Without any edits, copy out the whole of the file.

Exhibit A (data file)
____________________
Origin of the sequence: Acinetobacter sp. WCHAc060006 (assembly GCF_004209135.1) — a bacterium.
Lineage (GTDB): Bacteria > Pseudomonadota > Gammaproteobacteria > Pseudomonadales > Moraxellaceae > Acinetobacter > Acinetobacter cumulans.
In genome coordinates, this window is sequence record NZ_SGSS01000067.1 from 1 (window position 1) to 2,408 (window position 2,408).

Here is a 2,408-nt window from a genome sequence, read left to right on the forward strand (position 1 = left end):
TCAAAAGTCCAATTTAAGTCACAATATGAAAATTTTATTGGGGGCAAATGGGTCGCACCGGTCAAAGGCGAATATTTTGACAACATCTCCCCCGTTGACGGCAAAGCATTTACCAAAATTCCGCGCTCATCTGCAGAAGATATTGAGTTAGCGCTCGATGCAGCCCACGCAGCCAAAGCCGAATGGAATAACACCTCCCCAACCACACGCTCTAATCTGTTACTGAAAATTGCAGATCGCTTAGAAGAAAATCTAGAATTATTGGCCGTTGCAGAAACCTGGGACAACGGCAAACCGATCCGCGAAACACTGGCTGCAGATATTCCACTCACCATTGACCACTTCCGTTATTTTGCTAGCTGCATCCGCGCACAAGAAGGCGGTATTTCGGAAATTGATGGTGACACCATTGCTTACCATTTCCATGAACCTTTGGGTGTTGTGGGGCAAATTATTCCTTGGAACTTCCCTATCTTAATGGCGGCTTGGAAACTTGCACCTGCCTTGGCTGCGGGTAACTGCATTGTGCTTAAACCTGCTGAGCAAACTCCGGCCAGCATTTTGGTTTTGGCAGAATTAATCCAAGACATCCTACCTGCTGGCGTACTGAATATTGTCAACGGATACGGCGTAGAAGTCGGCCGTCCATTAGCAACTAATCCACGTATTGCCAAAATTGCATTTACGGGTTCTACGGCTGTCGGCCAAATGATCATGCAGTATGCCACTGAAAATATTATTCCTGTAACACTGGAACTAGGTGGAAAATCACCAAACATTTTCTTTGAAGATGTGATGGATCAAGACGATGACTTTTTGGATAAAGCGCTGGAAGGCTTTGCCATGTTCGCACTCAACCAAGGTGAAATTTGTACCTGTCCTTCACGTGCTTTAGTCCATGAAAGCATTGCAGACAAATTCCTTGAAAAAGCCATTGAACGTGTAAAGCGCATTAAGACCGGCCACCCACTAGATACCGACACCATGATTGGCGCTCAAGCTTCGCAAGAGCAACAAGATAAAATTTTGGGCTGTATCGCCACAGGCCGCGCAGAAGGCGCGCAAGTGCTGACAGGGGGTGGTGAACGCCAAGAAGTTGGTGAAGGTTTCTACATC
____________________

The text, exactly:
Origin of the sequence: Acinetobacter sp. WCHAc060006 (assembly GCF_004209135.1) — a bacterium.
Lineage (GTDB): Bacteria > Pseudomonadota > Gammaproteobacteria > Pseudomonadales > Moraxellaceae > Acinetobacter > Acinetobacter cumulans.
In genome coordinates, this window is sequence record NZ_SGSS01000067.1 from 1 (window position 1) to 2,408 (window position 2,408).

Here is a 2,408-nt window from a genome sequence, read left to right on the forward strand (position 1 = left end):
TCAAAAGTCCAATTTAAGTCACAATATGAAAATTTTATTGGGGGCAAATGGGTCGCACCGGTCAAAGGCGAATATTTTGACAACATCTCCCCCGTTGACGGCAAAGCATTTACCAAAATTCCGCGCTCATCTGCAGAAGATATTGAGTTAGCGCTCGATGCAGCCCACGCAGCCAAAGCCGAATGGAATAACACCTCCCCAACCACACGCTCTAATCTGTTACTGAAAATTGCAGATCGCTTAGAAGAAAATCTAGAATTATTGGCCGTTGCAGAAACCTGGGACAACGGCAAACCGATCCGCGAAACACTGGCTGCAGATATTCCACTCACCATTGACCACTTCCGTTATTTTGCTAGCTGCATCCGCGCACAAGAAGGCGGTATTTCGGAAATTGATGGTGACACCATTGCTTACCATTTCCATGAACCTTTGGGTGTTGTGGGGCAAATTATTCCTTGGAACTTCCCTATCTTAATGGCGGCTTGGAAACTTGCACCTGCCTTGGCTGCGGGTAACTGCATTGTGCTTAAACCTGCTGAGCAAACTCCGGCCAGCATTTTGGTTTTGGCAGAATTAATCCAAGACATCCTACCTGCTGGCGTACTGAATATTGTCAACGGATACGGCGTAGAAGTCGGCCGTCCATTAGCAACTAATCCACGTATTGCCAAAATTGCATTTACGGGTTCTACGGCTGTCGGCCAAATGATCATGCAGTATGCCACTGAAAATATTATTCCTGTAACACTGGAACTAGGTGGAAAATCACCAAACATTTTCTTTGAAGATGTGATGGATCAAGACGATGACTTTTTGGATAAAGCGCTGGAAGGCTTTGCCATGTTCGCACTCAACCAAGGTGAAATTTGTACCTGTCCTTCACGTGCTTTAGTCCATGAAAGCATTGCAGACAAATTCCTTGAAAAAGCCATTGAACGTGTAAAGCGCATTAAGACCGGCCACCCACTAGATACCGACACCATGATTGGCGCTCAAGCTTCGCAAGAGCAACAAGATAAAATTTTGGGCTGTATCGCCACAGGCCGCGCAGAAGGCGCGCAAGTGCTGACAGGGGGTGGTGAACGCCAAGAAGTTGGTGAAGGTTTCTACATC